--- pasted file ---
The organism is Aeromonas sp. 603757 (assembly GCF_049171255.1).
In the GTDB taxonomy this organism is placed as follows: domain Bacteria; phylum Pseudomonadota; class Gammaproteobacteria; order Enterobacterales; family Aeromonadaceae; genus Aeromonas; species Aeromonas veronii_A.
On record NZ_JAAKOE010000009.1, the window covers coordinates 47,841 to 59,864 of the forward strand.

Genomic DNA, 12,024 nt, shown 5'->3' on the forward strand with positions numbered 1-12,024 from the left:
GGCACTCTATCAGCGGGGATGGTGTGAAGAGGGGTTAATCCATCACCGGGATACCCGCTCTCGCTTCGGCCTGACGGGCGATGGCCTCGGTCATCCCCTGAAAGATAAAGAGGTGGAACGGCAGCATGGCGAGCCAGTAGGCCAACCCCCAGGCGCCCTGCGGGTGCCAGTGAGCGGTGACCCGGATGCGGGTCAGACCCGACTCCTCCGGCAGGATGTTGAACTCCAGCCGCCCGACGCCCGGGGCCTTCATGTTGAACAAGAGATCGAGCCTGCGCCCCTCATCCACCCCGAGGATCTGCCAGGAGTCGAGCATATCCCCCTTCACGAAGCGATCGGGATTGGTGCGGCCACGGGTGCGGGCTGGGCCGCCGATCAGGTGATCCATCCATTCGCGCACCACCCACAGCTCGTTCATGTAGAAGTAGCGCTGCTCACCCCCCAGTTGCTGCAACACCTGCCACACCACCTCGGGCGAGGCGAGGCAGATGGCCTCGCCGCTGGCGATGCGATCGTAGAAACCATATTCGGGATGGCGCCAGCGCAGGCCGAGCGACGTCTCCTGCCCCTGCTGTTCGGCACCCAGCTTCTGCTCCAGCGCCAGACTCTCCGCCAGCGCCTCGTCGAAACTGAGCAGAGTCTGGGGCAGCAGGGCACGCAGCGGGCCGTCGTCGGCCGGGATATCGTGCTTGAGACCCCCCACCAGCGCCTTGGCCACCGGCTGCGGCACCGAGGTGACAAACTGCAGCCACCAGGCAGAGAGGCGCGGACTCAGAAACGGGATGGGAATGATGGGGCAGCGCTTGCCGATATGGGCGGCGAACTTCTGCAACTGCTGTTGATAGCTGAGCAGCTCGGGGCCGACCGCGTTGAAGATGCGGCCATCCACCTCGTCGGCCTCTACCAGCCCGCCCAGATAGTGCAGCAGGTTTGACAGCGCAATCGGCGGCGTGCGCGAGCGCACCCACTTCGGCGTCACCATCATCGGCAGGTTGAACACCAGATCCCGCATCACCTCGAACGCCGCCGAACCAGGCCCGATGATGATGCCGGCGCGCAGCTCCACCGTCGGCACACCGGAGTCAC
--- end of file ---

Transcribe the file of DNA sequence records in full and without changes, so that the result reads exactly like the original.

The organism is Aeromonas sp. 603757 (assembly GCF_049171255.1).
In the GTDB taxonomy this organism is placed as follows: domain Bacteria; phylum Pseudomonadota; class Gammaproteobacteria; order Enterobacterales; family Aeromonadaceae; genus Aeromonas; species Aeromonas veronii_A.
On record NZ_JAAKOE010000009.1, the window covers coordinates 47,841 to 59,864 of the forward strand.

Genomic DNA, 12,024 nt, shown 5'->3' on the forward strand with positions numbered 1-12,024 from the left:
GGCACTCTATCAGCGGGGATGGTGTGAAGAGGGGTTAATCCATCACCGGGATACCCGCTCTCGCTTCGGCCTGACGGGCGATGGCCTCGGTCATCCCCTGAAAGATAAAGAGGTGGAACGGCAGCATGGCGAGCCAGTAGGCCAACCCCCAGGCGCCCTGCGGGTGCCAGTGAGCGGTGACCCGGATGCGGGTCAGACCCGACTCCTCCGGCAGGATGTTGAACTCCAGCCGCCCGACGCCCGGGGCCTTCATGTTGAACAAGAGATCGAGCCTGCGCCCCTCATCCACCCCGAGGATCTGCCAGGAGTCGAGCATATCCCCCTTCACGAAGCGATCGGGATTGGTGCGGCCACGGGTGCGGGCTGGGCCGCCGATCAGGTGATCCATCCATTCGCGCACCACCCACAGCTCGTTCATGTAGAAGTAGCGCTGCTCACCCCCCAGTTGCTGCAACACCTGCCACACCACCTCGGGCGAGGCGAGGCAGATGGCCTCGCCGCTGGCGATGCGATCGTAGAAACCATATTCGGGATGGCGCCAGCGCAGGCCGAGCGACGTCTCCTGCCCCTGCTGTTCGGCACCCAGCTTCTGCTCCAGCGCCAGACTCTCCGCCAGCGCCTCGTCGAAACTGAGCAGAGTCTGGGGCAGCAGGGCACGCAGCGGGCCGTCGTCGGCCGGGATATCGTGCTTGAGACCCCCCACCAGCGCCTTGGCCACCGGCTGCGGCACCGAGGTGACAAACTGCAGCCACCAGGCAGAGAGGCGCGGACTCAGAAACGGGATGGGAATGATGGGGCAGCGCTTGCCGATATGGGCGGCGAACTTCTGCAACTGCTGTTGATAGCTGAGCAGCTCGGGGCCGACCGCGTTGAAGATGCGGCCATCCACCTCGTCGGCCTCTACCAGCCCGCCCAGATAGTGCAGCAGGTTTGACAGCGCAATCGGCGGCGTGCGCGAGCGCACCCACTTCGGCGTCACCATCATCGGCAGGTTGAACACCAGATCCCGCATCACCTCGAACGCCGCCGAACCAGGCCCGATGATGATGCCGGCGCGCAGCTCCACCGTCGGCACACCGGAGTCAC